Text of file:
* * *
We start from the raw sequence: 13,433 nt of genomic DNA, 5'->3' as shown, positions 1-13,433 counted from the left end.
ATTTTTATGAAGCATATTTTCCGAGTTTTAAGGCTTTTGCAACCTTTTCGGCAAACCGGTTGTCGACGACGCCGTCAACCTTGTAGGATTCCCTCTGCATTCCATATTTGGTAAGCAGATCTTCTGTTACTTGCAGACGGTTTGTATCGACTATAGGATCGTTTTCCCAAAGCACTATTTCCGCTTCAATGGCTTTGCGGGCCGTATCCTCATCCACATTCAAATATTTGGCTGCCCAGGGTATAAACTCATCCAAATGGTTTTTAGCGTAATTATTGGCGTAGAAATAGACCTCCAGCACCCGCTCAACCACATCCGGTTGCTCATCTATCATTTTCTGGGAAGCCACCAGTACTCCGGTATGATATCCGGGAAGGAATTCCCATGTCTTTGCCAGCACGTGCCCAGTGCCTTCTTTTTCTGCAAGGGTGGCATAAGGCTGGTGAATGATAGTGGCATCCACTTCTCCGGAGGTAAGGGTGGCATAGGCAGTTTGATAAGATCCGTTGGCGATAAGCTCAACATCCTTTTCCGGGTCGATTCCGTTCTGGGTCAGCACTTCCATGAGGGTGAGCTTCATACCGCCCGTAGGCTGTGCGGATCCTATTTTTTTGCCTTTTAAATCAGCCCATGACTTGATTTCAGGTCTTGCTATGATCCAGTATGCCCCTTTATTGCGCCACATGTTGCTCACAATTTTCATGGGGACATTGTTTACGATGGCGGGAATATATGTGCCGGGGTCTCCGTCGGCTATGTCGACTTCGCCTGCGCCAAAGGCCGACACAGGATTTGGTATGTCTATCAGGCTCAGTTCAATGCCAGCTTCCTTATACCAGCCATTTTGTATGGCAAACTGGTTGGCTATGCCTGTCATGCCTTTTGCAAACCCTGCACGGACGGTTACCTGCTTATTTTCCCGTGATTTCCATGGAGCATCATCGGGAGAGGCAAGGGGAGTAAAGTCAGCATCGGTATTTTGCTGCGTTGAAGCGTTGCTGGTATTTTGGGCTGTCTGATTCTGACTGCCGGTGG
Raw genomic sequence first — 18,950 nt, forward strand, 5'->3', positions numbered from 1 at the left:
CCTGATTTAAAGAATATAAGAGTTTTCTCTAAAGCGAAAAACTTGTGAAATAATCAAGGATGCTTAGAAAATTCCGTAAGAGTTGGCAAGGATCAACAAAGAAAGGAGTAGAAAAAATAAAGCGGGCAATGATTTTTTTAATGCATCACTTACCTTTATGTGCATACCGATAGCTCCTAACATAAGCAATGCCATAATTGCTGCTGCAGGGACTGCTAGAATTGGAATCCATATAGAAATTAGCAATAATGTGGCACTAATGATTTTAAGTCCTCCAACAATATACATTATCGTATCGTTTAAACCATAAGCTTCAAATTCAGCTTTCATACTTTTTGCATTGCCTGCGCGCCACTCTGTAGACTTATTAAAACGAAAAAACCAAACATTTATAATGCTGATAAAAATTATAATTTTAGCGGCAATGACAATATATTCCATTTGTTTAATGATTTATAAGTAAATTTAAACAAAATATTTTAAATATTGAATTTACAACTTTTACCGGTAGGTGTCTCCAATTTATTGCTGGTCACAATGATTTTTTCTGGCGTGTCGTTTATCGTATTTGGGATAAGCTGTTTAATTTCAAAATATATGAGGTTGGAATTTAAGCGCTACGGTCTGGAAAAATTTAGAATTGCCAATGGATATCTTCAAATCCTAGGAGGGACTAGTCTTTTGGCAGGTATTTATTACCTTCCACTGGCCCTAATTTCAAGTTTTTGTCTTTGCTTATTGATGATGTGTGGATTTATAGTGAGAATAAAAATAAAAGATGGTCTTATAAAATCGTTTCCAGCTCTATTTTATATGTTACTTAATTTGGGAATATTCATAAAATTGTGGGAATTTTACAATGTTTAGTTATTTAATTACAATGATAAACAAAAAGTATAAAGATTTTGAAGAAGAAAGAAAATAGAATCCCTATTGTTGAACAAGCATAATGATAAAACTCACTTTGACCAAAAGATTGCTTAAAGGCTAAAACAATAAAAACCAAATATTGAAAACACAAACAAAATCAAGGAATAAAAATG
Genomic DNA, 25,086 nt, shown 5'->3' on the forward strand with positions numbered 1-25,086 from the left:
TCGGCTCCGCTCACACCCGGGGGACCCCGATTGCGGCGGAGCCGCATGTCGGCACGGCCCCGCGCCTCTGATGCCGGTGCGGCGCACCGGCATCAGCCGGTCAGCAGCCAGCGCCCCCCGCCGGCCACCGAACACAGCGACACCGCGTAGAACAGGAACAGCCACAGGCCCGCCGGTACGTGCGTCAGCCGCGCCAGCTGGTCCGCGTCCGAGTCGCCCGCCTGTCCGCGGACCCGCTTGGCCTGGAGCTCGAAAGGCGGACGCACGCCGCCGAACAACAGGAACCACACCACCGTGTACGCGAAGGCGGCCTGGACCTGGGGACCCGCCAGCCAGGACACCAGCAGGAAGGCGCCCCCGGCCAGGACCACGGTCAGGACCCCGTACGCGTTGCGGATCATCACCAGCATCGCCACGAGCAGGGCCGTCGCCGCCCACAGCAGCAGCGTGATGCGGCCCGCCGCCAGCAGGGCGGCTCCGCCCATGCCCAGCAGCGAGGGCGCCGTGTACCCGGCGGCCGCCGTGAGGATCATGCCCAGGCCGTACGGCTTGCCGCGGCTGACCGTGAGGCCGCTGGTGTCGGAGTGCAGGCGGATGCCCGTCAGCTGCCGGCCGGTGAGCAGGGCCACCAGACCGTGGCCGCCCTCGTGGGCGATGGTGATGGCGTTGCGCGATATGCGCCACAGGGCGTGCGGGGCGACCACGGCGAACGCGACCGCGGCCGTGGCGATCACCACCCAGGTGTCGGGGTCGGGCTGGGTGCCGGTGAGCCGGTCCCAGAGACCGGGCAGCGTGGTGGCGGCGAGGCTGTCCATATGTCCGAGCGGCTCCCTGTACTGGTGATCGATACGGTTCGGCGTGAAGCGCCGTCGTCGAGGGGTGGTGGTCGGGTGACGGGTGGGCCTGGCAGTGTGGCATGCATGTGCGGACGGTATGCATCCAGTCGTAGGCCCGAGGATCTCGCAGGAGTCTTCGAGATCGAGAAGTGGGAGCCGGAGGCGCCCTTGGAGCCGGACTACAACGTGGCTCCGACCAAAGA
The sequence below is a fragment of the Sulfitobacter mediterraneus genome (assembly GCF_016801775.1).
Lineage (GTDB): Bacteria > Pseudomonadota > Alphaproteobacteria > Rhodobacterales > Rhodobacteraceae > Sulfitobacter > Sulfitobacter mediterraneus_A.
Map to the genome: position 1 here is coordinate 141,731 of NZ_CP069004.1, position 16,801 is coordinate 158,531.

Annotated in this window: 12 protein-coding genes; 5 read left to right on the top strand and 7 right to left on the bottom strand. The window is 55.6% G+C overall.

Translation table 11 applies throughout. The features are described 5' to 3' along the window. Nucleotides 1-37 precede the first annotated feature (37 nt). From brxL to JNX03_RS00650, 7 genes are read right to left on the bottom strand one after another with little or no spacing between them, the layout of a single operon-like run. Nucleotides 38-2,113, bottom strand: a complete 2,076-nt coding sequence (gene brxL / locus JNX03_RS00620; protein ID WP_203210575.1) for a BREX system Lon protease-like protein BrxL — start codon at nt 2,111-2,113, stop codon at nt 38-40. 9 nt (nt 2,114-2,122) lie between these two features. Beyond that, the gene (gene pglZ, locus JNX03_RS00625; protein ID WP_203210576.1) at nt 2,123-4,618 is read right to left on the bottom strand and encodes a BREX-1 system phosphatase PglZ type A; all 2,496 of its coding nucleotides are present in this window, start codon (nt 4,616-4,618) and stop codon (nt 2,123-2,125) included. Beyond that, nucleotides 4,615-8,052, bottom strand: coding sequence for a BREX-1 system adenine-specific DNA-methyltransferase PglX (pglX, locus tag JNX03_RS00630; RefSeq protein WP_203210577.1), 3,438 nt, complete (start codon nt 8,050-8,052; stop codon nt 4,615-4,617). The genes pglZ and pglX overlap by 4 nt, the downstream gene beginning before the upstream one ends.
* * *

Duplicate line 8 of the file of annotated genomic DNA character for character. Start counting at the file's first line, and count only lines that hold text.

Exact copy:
Lineage (GTDB): Bacteria > Pseudomonadota > Alphaproteobacteria > Rhodobacterales > Rhodobacteraceae > Sulfitobacter > Sulfitobacter mediterraneus_A.